JavaCard 3 hits the streets!

The JavaCard team have been cranking away. Development on the 3.0 version is finally (almost) finished, and it's pretty amazing. Java Card 3 is available in two Editions.
Classic Edition
This is the same as Java Card 2 with some enhancements/bug fixes. It is almost 10 years young and is the most popular platform for the SIM and ID markets.
Connected Edition
This is the next generation Java Card technology:
  • JDK6 Compatible VM: Except for floats, it support class file version 50.
  • Full Java Language support: Java Card 2 has restrictions on the language itself. But JC3 has no limits. You can use all language features like annotations, enhanced for-loops etc... (except floating point)
  • Rich API: This is mixture of CLDC, GCF, Servlet, JavaCard2 API, Sockets, Threads, Transactions ...
  • Three application models and two library models, which makes it possible to have virtually any kind of secure application on JC3:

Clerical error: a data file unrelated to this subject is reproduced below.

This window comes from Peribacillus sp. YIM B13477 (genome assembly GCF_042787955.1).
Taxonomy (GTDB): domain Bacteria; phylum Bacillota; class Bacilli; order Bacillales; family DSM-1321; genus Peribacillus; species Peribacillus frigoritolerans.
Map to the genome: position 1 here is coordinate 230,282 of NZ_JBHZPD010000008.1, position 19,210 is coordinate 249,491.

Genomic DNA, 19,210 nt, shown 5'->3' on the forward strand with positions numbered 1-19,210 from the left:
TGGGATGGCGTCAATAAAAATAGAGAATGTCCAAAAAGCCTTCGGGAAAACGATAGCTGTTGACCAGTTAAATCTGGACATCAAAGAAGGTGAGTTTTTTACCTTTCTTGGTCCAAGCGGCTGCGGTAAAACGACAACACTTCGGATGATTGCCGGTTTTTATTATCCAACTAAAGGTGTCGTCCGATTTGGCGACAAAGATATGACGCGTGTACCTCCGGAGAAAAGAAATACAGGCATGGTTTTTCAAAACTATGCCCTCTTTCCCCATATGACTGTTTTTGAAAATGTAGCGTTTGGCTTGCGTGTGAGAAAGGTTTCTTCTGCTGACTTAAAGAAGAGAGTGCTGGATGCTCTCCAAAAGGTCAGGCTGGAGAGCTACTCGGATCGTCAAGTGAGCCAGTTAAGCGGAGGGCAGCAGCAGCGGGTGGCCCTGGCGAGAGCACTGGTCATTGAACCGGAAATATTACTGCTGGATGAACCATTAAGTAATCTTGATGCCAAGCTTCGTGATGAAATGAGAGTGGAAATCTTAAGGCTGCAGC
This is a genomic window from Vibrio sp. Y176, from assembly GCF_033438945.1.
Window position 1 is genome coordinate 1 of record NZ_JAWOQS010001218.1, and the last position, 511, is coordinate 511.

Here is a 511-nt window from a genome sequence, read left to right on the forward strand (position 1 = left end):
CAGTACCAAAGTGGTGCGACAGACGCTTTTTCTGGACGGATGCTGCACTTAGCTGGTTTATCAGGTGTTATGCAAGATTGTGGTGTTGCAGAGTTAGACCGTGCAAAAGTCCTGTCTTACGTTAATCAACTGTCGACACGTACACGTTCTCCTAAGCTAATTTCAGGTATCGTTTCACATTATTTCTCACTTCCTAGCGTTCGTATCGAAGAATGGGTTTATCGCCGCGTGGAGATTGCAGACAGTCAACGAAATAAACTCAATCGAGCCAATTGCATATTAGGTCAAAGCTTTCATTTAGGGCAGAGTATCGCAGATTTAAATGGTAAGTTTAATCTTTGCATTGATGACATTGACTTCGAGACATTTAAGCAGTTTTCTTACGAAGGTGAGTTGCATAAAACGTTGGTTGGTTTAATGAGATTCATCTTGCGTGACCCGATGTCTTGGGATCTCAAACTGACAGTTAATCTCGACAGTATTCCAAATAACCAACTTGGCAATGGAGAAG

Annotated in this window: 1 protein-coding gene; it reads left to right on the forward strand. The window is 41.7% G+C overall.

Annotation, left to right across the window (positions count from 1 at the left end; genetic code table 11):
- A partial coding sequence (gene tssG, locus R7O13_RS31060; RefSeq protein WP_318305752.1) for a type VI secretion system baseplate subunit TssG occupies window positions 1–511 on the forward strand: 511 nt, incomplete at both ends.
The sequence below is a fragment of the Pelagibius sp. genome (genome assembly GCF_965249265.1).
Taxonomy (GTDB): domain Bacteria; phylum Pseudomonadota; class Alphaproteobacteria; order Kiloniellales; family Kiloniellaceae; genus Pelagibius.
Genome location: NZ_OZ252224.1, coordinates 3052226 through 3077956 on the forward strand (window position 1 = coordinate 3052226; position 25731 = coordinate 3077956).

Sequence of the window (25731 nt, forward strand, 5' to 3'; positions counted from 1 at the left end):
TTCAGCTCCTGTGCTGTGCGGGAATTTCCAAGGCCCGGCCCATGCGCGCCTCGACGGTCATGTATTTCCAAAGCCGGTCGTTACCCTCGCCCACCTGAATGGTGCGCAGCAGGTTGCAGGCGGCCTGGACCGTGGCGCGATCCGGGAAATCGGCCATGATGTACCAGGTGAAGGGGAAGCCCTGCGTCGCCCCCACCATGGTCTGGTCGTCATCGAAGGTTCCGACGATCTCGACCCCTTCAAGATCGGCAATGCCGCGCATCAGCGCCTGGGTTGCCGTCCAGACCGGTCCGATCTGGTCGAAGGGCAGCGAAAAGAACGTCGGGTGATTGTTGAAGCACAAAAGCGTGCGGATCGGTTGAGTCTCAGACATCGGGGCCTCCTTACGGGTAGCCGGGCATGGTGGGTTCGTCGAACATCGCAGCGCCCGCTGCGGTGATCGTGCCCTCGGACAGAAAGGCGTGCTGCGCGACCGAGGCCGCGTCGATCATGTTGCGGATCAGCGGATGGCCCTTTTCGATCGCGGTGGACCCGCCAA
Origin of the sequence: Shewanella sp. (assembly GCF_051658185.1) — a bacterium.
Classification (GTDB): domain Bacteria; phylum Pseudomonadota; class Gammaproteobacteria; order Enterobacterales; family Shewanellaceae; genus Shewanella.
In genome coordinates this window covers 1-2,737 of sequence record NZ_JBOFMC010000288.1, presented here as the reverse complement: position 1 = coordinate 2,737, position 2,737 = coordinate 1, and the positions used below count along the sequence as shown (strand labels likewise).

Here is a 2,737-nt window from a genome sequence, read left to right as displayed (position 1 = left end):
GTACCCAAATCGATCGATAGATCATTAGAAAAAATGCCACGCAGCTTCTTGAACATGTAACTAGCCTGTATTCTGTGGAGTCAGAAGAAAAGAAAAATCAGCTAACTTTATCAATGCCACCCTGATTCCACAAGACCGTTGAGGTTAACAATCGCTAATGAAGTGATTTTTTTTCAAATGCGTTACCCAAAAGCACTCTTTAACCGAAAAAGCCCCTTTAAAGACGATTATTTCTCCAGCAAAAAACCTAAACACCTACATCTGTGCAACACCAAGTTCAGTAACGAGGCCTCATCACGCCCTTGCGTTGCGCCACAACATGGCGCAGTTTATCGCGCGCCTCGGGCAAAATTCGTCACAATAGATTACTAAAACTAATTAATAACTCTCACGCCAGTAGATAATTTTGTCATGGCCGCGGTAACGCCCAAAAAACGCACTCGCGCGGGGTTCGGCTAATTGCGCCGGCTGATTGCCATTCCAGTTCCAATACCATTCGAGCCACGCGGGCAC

• Servlets, extended-Applets, Classic-Applets
    • Extension-Library and Classic-Library
  • Servlet Container with Servlet 2.5 support.
  • HTTP and HTTPS interface: No need for special client programming. Use any web client to reach JC3.
  • Still tiny(!!):24K RAM, 128K EEPROM, 512K ROM with a 32 bit processor
  • It is not just "Card" any more: With the newly added USB interface this technology can go beyond Smart Cards into devices like secure USB tokens, Secure Personal Databases, Embedded Servers, WebDAV compliant thumb drives and more.
  • Last but not least, there is a Netbeans Plugin for easy development. Nightly builds of NetBeans point to the latest JavaCard plugin.
  • The team has a Kenai project that started recently
    Comments:

    This is awesome news. Hope to see mature yet rich card solutions further.

    Posted by Vinod Ponmanadiyil on October 29, 2009 at 07:32 PM PDT #

    Hello. How is your elbow? Hope fine.

    Have you still been enhancing JavaCard VM?
    Do you mean the VM instructions are changed?

    I cannot imagine the Killer Apps because the companion host could also have std JVM.

    Posted by demian on October 29, 2009 at 10:57 PM PDT #

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